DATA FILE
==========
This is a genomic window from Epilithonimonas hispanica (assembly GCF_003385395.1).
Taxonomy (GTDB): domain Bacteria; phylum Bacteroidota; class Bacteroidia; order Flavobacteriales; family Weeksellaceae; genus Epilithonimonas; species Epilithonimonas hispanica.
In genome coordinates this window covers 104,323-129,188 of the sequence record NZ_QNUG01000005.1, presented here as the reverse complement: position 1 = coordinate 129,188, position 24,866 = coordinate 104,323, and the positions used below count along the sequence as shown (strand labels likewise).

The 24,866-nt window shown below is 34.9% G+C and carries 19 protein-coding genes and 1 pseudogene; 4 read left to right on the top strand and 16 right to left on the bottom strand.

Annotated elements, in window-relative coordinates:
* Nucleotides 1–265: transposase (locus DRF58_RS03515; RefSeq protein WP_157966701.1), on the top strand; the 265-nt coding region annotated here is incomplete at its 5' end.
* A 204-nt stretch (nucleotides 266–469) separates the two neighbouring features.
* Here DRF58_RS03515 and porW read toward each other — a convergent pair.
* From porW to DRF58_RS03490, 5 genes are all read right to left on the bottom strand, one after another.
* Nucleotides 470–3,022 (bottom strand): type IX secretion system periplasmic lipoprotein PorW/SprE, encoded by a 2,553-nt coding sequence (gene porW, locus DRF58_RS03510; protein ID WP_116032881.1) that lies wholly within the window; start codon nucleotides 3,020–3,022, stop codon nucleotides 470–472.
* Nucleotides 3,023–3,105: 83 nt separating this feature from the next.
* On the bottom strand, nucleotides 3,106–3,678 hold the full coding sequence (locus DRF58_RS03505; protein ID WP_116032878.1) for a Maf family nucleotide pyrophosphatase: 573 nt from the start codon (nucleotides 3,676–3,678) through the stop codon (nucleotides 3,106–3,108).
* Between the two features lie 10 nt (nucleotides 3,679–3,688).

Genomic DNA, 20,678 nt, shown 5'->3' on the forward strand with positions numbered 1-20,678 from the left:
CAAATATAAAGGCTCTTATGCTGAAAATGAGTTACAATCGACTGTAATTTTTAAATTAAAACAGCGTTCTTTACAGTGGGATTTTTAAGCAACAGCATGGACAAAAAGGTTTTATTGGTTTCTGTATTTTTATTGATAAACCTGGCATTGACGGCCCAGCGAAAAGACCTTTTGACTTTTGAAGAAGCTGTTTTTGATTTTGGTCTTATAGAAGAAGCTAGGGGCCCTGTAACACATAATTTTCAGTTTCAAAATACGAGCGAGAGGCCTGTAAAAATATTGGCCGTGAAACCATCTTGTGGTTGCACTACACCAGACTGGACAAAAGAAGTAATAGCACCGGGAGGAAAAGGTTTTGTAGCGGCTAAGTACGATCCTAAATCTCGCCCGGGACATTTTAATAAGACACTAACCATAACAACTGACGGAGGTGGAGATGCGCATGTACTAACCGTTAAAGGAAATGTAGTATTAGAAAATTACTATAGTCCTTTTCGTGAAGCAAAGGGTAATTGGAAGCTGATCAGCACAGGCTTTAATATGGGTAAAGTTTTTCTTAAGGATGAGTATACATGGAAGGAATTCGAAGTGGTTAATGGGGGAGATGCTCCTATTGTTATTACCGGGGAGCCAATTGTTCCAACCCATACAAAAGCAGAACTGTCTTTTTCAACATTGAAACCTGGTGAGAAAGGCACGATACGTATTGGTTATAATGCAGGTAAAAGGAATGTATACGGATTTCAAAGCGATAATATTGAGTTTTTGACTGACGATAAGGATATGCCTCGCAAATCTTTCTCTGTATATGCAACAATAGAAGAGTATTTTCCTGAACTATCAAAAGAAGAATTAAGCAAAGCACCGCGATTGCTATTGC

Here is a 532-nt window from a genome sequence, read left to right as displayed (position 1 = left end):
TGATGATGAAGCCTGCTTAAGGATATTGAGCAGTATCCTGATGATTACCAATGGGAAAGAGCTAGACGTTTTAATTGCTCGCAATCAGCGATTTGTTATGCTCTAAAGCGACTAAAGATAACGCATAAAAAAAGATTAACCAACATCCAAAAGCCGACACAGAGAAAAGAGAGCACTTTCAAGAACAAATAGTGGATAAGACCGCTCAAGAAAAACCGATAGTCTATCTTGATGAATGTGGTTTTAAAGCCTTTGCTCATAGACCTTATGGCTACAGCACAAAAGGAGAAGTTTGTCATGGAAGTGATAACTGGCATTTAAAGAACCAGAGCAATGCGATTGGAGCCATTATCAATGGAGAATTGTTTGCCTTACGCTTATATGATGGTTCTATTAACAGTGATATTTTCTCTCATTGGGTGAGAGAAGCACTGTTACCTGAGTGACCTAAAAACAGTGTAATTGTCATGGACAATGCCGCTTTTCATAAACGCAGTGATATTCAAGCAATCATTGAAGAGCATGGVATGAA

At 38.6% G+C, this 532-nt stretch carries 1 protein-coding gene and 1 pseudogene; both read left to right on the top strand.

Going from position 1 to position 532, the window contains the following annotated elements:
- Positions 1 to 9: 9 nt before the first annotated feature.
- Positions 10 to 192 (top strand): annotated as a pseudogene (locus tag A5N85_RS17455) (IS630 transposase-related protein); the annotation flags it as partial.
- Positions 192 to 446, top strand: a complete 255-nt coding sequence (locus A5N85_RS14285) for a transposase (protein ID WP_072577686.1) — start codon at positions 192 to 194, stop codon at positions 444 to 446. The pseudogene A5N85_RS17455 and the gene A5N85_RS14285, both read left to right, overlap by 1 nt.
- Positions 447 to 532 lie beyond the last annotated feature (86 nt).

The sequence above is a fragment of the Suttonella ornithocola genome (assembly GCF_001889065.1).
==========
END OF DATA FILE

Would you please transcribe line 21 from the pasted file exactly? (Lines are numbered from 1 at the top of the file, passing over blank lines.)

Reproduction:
- Positions 10 to 192 (top strand): annotated as a pseudogene (locus tag A5N85_RS17455) (IS630 transposase-related protein); the annotation flags it as partial.